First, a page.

Thursday, February 09, 2012

Permits but monitoring

from w
Permits okay, but why the monitors of ordinary church meetings? They still don't trust the Methodists when they pray and discuss church work?
From Fijilive today:

Methodist Church gets permit for meeting
February 09, 2012 12:45:25 PMA+ A-|||
A number of Methodist churches around the country will now be able to have their general meetings after receiving approval from the Fiji Police Force.

This was confirmed to FijiLive by Director of Police Operations SSP Rusiate Tudravu.

According to Tudravu, the Divisional Police Commanders will giving out permits and there will be terms and conditions which the churches will have to adhere to before, during and after their meetings.

He said a group of officers will be monitoring and observing the meeting.

Meanwhile, Methodist Church Assistant Secretary Reverend Tevita Nawadra is thankful to the Fiji Police Force for granting permits to the church.

Rev Nawadra said churches in Suva, in Vanua Levu and those near towns will be able to conduct their meetings.

He said they are still awaiting approval for those churches in the outer islands.

" It is difficult for those in outer islands like Ono-I-Lau to get a permit since they are not close to a police station so they have to submit their applications in Suva."

All churches with permits are expected to have their meetings in the first Sunday of next month.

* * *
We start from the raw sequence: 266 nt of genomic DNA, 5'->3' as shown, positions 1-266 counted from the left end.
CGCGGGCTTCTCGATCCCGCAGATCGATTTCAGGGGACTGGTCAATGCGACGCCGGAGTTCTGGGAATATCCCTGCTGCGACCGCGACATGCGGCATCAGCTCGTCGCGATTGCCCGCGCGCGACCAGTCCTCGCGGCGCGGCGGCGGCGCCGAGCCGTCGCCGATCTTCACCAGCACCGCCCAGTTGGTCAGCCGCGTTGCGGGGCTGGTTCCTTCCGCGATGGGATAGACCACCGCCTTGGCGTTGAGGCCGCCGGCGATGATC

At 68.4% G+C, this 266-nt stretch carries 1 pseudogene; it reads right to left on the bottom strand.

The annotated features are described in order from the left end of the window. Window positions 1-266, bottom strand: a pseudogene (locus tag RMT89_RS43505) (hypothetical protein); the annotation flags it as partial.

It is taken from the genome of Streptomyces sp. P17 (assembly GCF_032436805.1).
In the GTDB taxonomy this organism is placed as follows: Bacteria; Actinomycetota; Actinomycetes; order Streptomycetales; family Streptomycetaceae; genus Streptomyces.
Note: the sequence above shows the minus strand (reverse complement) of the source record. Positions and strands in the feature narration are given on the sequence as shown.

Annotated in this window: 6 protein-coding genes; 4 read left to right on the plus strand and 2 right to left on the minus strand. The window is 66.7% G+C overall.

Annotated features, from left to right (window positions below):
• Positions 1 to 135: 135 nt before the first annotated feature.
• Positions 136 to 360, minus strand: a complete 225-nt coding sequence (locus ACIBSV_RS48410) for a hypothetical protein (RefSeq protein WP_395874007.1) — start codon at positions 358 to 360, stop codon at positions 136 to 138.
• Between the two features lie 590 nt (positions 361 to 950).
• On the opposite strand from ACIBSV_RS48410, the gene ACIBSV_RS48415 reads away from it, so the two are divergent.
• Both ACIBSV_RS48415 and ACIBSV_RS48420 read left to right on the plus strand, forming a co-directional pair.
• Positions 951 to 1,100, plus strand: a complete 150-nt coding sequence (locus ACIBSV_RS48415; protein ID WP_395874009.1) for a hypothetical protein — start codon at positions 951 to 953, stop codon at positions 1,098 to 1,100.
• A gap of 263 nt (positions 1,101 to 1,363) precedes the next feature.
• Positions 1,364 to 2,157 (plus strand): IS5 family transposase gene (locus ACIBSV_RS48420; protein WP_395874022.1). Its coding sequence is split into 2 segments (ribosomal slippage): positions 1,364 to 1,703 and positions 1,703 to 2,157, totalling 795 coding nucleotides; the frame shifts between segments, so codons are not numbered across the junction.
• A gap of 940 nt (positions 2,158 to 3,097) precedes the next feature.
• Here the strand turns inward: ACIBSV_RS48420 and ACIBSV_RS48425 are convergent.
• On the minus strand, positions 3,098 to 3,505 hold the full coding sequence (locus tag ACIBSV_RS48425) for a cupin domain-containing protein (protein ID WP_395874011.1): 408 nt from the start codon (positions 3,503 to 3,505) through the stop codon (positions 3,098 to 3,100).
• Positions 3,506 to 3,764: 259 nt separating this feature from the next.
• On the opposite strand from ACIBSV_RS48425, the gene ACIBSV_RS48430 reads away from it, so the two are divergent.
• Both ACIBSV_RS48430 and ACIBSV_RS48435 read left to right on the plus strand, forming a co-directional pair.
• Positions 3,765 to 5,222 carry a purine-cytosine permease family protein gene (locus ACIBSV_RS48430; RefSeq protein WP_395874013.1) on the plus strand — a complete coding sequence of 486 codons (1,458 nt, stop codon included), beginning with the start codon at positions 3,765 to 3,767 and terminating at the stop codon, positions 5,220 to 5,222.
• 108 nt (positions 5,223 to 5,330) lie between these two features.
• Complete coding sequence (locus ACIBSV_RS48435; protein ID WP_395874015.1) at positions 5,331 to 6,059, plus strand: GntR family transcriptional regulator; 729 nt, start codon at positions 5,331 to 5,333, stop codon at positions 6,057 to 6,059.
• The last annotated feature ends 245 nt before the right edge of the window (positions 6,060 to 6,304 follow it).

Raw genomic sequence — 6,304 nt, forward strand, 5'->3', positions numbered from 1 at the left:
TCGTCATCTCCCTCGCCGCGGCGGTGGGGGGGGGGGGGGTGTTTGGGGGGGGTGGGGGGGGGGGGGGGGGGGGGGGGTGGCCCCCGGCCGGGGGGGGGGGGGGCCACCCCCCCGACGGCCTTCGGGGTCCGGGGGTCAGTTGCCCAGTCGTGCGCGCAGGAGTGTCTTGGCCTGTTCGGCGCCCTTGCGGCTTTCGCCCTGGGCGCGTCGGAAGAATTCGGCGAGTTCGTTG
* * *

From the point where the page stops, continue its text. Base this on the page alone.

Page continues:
By Mereani Gonedua


Andrew Thornley said...

Distressing to say the least

Peceli and Wendy's Blog said...

They seem to be wimps. Where is the courage of the talatalas of earlier years? You don't need a directive from the top to be wary of sermon content. Come on, come on. Each talatala must use his or her own conscience and with God's help preach the gospel.

from today's Fiji Times:
Church cautions its preachers
Serelisoni Moceica
Tuesday, February 14, 2012
THE Methodist Church has cautioned its pastors to be wary of the contents of their sermons.

The advice comes after the church welcomed moves by the police to allow the denomination to hold its monthly and tri-monthly meetings again.

Assistant church general secretary Reverend Tevita Nawadra said they were grateful for the positive reaction from the police in response to their requests.

"This is positive for us and we're very happy with the development," he said.

Mr Nawadra said churches would need to individually apply for permits from the police to conduct church meetings.

He said the next step for the church was to gain a general permit for churches in the islands and rural settlements situated far from police posts. etc. etc.

Andrew Thornley said...

It's almost getting like Germany in the 1930s - heaven forbid!